The Man Who Lives Without Money

Irishman Mark Boyle tried to live life with no income, no bank balance and no spending. Here’s how he finds it.

If someone told me seven years ago, in my final year of a business and economics degree, that I’d now be living without money, I’d have probably choked on my microwaved ready meal. The plan back then was to get a ‘good’ job, make as much money as possible, and buy the stuff that would show society I was successful.

For a while I did it – I had a fantastic job managing a big organic food company; had myself a yacht on the harbour. If it hadn’t been for the chance purchase of a video called Gandhi, I’d still be doing it today. Instead, for the last fifteen months, I haven’t spent or received a single penny. Zilch.

The change in life path came one evening on the yacht whilst philosophising with a friend over a glass of merlot. Whilst I had been significantly influenced by the Mahatma’s quote “be the change you want to see in the world”, I had no idea what that change was up until then. We began talking about all major issues in the world – environmental destruction, resource wars, factory farms, sweatshop labour – and wondering which of these we would be best devoting our time to. Not that we felt we could make any difference, being two small drops in a highly polluted ocean.

But that evening I had a realisation. These issues weren’t as unrelated as I had previously thought – they had a common root cause. I believe the fact that we no longer see the direct repercussions our purchases have on the people, environment and animals they affect is the factor that unites these problems.

The degrees of separation between the consumer and the consumed have increased so much that it now means we’re completely unaware of the levels of destruction and suffering embodied in the ‘stuff’ we buy.

Very few people actually want to cause suffering to others; most just don’t have any idea that they directly are. The tool that has enabled this separation is money, especially in its globalised format.

Take this for an example: if we grew our own food, we wouldn’t waste a third of it as we do today.

If we made our own tables and chairs, we wouldn’t throw them out the moment we changed the interior décor.

If we had to clean our own drinking water, we probably wouldn’t shit in it.

709px-MarkBoyle(tea)Cropped

So to be the change I wanted to see in the world, it unfortunately meant I was going to have to give up money, which I decided to do for a year initially. So I made a list of the basics I’d need to survive. I adore food, so it was at the top. There are four legs to the food-for-free table: foraging wild food, growing your own, bartering and using waste grub, of which there far too much.

On my first day I fed 150 people a three course meal with waste and foraged food. Most of the year I ate my own crops though and waste only made up about five per cent my diet. I cooked outside – rain or shine – on a rocket stove.

Next up was shelter. So I got myself a caravan from Freecycle, parked it on an organic farm I was volunteering with, and kitted it out to be off the electricity grid. I’d use wood I either coppiced or scavenged to heat my humble abode in a wood burner made from an old gas bottle, and I had a compost loo to make ‘humanure’ for my veggies.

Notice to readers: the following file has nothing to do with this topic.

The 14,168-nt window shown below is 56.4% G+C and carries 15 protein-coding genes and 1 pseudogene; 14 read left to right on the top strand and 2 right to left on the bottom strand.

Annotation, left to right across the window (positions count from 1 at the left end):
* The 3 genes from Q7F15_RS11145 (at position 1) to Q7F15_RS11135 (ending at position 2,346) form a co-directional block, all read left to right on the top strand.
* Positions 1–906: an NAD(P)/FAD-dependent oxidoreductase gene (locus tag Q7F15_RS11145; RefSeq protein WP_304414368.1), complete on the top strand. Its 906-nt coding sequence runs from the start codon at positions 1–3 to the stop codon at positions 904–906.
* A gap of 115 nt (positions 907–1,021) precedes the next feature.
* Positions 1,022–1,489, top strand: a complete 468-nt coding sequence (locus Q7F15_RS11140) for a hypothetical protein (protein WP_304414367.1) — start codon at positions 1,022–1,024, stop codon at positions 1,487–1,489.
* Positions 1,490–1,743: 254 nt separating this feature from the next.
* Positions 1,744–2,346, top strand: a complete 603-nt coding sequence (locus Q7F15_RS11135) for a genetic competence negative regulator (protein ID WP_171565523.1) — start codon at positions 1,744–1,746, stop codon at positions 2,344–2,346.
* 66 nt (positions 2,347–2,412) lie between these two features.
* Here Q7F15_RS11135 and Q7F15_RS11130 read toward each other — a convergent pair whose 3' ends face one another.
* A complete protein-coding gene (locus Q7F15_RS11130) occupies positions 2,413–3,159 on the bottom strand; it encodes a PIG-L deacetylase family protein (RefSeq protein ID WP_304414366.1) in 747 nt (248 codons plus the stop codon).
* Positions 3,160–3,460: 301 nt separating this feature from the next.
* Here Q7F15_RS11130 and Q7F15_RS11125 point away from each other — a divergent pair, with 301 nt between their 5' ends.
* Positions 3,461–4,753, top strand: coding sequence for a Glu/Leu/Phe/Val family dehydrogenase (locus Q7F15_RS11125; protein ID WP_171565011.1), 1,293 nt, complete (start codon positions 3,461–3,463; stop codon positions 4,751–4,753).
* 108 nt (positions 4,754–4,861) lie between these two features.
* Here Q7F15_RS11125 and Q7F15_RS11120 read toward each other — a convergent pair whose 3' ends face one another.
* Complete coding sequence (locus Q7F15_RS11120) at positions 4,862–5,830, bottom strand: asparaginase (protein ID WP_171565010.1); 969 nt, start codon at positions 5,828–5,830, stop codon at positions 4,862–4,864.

I bathed in a river, and for toothpaste I used washed up cuttlefish bone with wild fennel seeds, an oddity for a vegan. For loo roll I’d relieve the local newsagents of its papers (I once wiped my arse with a story about myself); it wasn’t double quilted but it quickly became normal. To get around I had a bike and trailer, and the 55 km commute to the city doubled up as my gym subscription. For lighting I’d use beeswax candles.

Many people label me an anti-capitalist. Whilst I do believe capitalism is fundamentally flawed, requiring infinite growth on a finite planet, I am not anti anything. I am pro-nature, pro-community and pro-happiness. And that’s the thing I don’t get – if all this consumerism and environmental destruction brought happiness, it would make some sense. But all the key indicators of unhappiness – depression, crime, mental illness, obesity, suicide and so on are on the increase. More money it seems, does not equate to more happiness.

Ironically, I have found this year to be the happiest of my life. I’ve more friends in my community than ever, I haven’t been ill since I began, and I’ve never been fitter. I’ve found that friendship, not money, is real security. That most western poverty is spiritual. And that independence is really interdependence.

Could we all live like this tomorrow? No. It would be a catastrophe, we are too addicted to both it and cheap energy, and have managed to build an entire global infrastructure around the abundance of both. But if we devolved decision making and re-localised down to communities of no larger than 150 people, then why not? For over 90 per cent of our time on this planet, a period when we lived much more ecologically, we lived without money. Now we are the only species to use it, probably because we are the species most out of touch with nature.